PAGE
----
Ask an agent who else they represent. Or you can research this yourself online. Agents unwilling to mention any of their authors by name or any recent sales could be dodgy.

Be wary of agents who refer you to an editing service you have to pay for. As says:

There is, however, a common scam where the agent recommends an editorial service. There’s a good chance the service is paying the agent a kickback to make that recommendation.

Also be watchful for vanity presses who expect you to pay them to publish you.

You do not necessarily need an agent. It depends on what publishing route you prefer to take, as well as the type of work you’re trying to sell. Not everybody wants an agent or a traditional publisher, and there are other options available, such as self-publishing and e-publishing.

When I Met Terry Pratchett

My poor 2012 Macbook Pro is struggling with my heavy-duty graphic design, so I have sorted through all my photos before I move to a new iMac. There are so many wonderful memories from years ago, I’d quite like to share some of them here to break up the writing chatter.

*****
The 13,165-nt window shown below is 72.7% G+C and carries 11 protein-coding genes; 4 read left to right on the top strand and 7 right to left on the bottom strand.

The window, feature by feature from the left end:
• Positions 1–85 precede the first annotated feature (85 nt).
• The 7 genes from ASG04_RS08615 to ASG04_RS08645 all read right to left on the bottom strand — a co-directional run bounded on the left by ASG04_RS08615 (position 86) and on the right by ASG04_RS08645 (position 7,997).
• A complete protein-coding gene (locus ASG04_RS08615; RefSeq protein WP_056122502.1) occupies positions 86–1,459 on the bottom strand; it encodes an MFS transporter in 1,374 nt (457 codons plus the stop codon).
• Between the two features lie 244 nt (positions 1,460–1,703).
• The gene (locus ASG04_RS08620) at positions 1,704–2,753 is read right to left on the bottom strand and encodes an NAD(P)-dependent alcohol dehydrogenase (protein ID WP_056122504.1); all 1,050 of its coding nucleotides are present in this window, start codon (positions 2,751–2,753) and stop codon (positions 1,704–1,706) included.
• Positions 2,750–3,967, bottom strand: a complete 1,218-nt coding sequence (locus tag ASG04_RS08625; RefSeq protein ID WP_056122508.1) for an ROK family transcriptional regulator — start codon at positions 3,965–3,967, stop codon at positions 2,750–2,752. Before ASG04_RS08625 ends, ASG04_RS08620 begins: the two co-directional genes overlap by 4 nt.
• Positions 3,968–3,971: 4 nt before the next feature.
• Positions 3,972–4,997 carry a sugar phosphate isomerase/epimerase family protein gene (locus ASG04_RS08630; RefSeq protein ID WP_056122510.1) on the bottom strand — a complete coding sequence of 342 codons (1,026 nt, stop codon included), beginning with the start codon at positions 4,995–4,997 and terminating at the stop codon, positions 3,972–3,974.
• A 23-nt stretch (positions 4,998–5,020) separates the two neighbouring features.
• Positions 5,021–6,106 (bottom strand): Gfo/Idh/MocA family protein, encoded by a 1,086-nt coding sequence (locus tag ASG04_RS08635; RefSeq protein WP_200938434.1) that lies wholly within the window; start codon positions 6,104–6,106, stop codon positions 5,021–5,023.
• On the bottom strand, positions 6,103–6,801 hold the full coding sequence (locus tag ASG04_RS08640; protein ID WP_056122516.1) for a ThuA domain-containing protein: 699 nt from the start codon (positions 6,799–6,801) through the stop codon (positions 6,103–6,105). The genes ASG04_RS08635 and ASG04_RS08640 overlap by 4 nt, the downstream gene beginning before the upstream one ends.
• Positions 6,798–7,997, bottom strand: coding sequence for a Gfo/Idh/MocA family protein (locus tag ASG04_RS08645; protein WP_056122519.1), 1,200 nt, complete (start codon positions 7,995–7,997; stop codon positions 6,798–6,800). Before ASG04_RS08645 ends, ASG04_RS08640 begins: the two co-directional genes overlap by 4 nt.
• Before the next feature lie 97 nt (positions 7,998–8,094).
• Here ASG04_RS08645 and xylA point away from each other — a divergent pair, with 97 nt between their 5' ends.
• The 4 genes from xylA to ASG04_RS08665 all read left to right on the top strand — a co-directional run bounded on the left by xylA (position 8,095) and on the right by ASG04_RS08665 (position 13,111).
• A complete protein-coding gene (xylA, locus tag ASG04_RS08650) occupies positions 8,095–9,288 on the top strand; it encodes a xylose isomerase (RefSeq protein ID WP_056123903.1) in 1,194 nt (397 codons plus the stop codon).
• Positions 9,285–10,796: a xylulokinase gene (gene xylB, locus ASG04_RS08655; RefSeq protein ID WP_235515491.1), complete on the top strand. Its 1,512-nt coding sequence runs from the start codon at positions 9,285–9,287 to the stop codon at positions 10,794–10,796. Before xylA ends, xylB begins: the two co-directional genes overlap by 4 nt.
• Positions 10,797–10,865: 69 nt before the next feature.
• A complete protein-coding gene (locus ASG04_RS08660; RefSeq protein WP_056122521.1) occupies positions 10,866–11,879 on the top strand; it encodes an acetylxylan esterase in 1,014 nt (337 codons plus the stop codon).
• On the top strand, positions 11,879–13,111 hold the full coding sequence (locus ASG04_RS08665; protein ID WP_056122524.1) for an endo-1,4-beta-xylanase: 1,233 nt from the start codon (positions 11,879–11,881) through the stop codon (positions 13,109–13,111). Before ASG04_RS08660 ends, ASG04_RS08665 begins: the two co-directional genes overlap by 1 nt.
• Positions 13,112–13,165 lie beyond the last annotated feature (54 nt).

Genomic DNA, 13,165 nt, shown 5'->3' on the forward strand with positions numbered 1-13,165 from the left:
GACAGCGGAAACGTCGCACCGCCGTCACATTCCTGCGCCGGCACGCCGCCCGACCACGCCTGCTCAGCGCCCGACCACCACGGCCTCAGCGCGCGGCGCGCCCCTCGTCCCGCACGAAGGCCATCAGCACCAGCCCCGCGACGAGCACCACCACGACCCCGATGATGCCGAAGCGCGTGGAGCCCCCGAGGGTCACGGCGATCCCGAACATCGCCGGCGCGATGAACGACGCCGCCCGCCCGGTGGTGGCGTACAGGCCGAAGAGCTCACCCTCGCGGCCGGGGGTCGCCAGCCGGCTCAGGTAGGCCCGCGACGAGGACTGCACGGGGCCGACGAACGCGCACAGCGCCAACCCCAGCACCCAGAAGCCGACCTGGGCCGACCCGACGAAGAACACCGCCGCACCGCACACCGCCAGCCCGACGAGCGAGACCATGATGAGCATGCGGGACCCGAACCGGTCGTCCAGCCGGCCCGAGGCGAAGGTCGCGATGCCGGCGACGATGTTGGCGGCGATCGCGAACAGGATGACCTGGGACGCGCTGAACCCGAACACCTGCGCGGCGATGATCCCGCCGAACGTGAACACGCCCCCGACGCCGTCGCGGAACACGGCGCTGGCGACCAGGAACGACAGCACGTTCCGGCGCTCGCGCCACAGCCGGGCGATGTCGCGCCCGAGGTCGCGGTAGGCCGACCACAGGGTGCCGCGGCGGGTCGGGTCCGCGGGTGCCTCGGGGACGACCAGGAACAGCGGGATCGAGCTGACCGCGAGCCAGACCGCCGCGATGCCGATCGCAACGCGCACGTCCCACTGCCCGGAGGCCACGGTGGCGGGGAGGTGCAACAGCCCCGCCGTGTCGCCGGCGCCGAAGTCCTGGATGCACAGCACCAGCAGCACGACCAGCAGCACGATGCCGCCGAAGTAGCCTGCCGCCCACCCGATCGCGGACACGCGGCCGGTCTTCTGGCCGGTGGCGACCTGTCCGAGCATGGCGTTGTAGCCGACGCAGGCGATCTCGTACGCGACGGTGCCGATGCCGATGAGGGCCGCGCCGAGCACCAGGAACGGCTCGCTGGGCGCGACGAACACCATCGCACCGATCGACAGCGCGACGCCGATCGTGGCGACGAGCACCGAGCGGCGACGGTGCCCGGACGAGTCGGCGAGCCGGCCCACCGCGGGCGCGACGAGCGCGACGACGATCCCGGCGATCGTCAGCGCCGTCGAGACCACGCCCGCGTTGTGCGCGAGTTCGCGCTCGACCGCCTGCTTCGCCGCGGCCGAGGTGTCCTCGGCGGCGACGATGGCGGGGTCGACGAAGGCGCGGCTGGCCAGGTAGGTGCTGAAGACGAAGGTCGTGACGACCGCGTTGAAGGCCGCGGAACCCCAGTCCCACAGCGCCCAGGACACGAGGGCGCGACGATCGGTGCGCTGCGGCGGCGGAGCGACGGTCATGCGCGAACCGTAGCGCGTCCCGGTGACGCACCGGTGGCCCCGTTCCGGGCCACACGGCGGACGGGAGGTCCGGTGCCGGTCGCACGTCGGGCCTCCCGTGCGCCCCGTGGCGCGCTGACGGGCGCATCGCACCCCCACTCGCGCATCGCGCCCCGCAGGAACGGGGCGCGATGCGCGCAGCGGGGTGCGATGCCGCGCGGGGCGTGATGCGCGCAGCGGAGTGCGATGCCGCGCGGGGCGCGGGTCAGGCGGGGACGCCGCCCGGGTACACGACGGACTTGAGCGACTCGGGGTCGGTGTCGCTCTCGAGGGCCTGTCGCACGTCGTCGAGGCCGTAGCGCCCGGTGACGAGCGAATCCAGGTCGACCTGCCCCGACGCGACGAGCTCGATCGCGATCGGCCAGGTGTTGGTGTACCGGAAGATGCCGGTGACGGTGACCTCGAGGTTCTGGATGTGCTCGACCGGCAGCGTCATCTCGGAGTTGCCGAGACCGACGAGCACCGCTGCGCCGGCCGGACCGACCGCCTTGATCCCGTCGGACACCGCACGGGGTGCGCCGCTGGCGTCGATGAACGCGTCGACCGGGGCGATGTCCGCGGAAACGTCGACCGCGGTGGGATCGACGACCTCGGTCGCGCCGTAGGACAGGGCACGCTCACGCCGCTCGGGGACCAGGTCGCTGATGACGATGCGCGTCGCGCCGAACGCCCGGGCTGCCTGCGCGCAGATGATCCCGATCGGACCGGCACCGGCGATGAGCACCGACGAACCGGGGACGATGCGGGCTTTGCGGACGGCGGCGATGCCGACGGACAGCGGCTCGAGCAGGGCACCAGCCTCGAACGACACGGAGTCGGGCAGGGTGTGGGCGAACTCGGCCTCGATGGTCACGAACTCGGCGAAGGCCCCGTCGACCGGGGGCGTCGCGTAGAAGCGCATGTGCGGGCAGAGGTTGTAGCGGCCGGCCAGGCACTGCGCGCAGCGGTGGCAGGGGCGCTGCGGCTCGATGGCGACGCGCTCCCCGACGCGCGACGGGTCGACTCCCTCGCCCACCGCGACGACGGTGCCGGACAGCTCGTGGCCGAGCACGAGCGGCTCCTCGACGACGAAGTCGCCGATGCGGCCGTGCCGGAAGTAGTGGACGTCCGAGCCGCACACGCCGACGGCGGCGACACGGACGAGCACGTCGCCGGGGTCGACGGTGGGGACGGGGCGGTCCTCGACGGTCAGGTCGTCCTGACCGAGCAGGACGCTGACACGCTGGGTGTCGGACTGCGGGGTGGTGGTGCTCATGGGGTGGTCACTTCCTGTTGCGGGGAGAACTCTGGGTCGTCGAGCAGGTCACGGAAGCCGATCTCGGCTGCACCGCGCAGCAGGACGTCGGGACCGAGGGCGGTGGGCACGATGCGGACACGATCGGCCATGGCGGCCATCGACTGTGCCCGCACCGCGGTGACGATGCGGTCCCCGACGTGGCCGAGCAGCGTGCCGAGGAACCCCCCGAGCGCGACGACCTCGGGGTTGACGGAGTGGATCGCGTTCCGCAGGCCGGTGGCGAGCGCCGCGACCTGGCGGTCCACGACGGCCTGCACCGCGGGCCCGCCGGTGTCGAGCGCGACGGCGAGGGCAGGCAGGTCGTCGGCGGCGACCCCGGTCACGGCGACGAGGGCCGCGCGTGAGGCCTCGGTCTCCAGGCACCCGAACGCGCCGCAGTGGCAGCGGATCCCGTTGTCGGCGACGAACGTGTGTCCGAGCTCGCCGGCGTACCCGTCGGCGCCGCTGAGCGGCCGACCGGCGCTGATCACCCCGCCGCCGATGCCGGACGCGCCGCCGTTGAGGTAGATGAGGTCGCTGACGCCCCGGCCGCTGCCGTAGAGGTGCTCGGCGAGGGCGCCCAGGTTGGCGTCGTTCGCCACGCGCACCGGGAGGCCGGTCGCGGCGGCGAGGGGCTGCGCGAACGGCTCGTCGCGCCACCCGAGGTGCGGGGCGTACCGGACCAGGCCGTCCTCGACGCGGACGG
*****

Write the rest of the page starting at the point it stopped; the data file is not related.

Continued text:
The first one is the day I met Terry Pratchett and the brief conversation we had.

It’s no secret that Good Omens is in my Top Three Books of All Time. The day I went to Terry’s signing I had my dogeared copy clutched in my hands. Most people in front of me passed him his newer books, but when I got to his table and gave him Good Omens, this is what happened:

Jen: “I wasn’t sure which of your books to have signed. But since Aziraphale is my favourite angel ever, it had to be this one.”

Terry: “Oh really? Even though he’s probably gay.”